Today’s blog is written by Sandra Madden, brain injury survivor and administrative assistant at the Brain Injury Association of Massachusetts.
When I was diagnosed with Post-Concussive Syndrome, I did not understand what a traumatic brain injury was, let alone understand what a support group was. Then, it was suggested that I attend a support group meeting with a group called BABIS (Boston Acquired Brain Injury Support Group) – I wish to this day I could remember who suggested this to me, as I would bestow a very big hug upon this wonderful person. At BABIS, I felt understood, in ways my family and friends could never understand, and I felt a sense of appreciation for all that I still had, despite my brain injury.
I have found many benefits in joining a support group – there is a sense of belonging when a sense of isolation can be so dominant, long-lasting friendships are formed, and coping skills and other valuable lessons are learned. Even on the simplest level, being surrounded by others like you provides a sense of calm and belonging.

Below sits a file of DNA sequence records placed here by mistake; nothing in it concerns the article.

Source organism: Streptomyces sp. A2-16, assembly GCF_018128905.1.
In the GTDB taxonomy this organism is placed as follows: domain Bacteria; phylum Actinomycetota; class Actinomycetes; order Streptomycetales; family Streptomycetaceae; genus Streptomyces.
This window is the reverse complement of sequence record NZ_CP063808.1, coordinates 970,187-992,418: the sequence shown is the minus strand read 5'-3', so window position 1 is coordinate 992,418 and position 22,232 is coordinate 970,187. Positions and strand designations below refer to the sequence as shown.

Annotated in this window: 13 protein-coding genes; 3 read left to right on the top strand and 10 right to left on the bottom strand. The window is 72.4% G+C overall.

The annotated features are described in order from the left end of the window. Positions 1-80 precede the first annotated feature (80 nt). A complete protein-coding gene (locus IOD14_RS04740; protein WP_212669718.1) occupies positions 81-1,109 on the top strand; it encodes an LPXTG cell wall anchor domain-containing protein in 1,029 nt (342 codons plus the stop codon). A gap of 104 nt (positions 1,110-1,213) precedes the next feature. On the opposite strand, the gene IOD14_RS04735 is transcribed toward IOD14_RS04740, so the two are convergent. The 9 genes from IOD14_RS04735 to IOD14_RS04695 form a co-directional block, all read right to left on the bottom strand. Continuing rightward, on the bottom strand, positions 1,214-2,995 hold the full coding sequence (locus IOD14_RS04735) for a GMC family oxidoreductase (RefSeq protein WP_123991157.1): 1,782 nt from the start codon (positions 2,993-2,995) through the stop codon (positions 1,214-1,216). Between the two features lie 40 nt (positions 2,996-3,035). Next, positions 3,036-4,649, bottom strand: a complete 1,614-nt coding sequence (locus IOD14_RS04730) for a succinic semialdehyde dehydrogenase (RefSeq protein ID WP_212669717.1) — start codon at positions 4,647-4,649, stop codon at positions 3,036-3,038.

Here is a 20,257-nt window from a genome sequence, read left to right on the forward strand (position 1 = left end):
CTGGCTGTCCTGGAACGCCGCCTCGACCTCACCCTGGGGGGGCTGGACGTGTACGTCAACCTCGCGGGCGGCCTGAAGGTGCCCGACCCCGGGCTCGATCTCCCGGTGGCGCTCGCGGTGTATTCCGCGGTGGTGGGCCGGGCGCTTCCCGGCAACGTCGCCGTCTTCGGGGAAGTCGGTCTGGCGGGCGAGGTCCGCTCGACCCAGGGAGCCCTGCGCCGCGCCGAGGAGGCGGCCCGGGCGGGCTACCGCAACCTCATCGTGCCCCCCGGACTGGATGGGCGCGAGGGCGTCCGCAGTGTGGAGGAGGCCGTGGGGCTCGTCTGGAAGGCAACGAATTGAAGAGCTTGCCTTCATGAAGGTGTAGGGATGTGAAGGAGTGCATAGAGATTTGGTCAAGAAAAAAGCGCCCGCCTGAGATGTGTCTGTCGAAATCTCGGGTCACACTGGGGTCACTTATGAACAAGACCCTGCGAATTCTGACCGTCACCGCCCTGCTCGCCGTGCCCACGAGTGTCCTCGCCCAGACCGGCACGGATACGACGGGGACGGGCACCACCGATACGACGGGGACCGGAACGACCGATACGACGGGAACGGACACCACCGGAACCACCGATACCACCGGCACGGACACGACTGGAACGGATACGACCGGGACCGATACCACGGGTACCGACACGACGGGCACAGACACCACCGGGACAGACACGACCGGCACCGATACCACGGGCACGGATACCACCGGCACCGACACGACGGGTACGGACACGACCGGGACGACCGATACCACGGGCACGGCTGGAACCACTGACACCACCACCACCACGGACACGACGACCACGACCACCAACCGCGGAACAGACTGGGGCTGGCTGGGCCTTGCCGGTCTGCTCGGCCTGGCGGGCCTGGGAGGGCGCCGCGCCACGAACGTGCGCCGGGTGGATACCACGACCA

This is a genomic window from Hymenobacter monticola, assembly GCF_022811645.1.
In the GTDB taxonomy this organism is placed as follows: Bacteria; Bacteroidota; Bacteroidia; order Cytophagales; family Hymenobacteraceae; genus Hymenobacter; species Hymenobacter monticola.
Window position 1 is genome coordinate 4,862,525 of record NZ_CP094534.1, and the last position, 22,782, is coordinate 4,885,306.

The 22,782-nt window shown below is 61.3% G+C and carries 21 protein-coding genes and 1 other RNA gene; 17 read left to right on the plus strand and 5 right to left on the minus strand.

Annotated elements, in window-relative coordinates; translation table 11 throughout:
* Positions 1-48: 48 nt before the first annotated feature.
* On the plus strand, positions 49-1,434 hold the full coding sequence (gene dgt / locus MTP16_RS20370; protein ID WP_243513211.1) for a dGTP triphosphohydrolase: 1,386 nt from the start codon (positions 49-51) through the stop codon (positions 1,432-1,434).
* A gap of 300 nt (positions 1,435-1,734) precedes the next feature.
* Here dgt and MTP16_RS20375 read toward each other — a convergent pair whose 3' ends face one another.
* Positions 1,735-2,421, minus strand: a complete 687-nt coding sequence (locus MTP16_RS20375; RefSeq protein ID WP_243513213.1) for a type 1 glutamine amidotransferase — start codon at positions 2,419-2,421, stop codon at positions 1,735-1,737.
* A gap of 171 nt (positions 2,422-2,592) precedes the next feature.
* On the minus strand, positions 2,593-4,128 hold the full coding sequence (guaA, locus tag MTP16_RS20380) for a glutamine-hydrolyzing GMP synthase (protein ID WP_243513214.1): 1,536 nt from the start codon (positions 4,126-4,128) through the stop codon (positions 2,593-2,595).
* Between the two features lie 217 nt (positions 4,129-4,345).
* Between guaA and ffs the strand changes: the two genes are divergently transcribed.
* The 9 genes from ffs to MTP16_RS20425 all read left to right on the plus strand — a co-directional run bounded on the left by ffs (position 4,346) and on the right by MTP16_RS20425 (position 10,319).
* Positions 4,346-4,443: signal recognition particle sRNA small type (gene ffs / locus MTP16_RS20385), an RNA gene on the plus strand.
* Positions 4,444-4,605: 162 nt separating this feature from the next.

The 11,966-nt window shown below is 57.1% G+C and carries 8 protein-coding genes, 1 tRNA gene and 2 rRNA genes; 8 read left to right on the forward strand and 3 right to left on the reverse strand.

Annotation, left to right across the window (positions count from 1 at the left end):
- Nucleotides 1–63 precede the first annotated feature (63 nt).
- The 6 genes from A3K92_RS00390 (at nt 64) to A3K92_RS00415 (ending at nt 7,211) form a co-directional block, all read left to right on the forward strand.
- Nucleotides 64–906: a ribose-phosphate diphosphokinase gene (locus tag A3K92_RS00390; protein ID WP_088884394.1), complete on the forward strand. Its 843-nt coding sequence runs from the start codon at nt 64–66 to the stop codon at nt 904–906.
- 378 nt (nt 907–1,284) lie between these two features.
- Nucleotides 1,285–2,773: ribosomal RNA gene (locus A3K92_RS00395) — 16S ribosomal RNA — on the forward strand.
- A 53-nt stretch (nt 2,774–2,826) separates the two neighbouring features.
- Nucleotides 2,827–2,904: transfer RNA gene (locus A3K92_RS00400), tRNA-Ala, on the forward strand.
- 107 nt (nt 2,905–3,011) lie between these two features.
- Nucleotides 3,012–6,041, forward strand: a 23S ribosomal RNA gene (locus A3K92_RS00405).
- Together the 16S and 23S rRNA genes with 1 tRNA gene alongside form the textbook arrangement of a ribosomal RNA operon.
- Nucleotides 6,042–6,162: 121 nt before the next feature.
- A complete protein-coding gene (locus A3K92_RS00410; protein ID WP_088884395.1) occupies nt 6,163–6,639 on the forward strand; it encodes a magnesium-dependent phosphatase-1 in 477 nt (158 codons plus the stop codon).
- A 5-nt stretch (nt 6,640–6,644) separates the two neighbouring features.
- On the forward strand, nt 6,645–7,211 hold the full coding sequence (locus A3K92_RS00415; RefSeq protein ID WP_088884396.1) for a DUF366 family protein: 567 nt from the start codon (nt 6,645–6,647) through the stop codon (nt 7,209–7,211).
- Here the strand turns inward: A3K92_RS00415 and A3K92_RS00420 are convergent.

The Brain Injury Association of Massachusetts (BIA-MA) has over 33 support groups in the state of Massachusetts and these support groups serve survivors, family members and caregivers of all ages. The purpose of BIA-MA’s support groups is to provide support, information and social recreation opportunities. However, according to Barbara Webster, the Support Group Leader Liaison for BIA-MA, “The most important function a support group provides, the most important value, is finding out you are not alone.”
These support groups are both large and small, and the size of the group can drive the focus. Small to medium groups can address individual needs and issues while larger groups host speakers such as doctors and authors. “There are so many needs in the groups, trying to adjust and adapt, be understanding and be patient, yet meet everyone’s needs” is the focus of all support groups, says Barbara.
If you are newly diagnosed or have been living with a brain injury for some time, and you have yet to seek out a support group, I would urge you to consider contacting the Brain Injury Association of Massachusetts for a listing of the support groups in our state. I believe you will experience a sense of belonging and understanding, and if you are fortunate, you may make some friends along the way.
For a listing of all support groups sponsored by the Brain Injury Association of Massachusetts, call the Information and Resources Department at (508) 475-0032 or visit our website.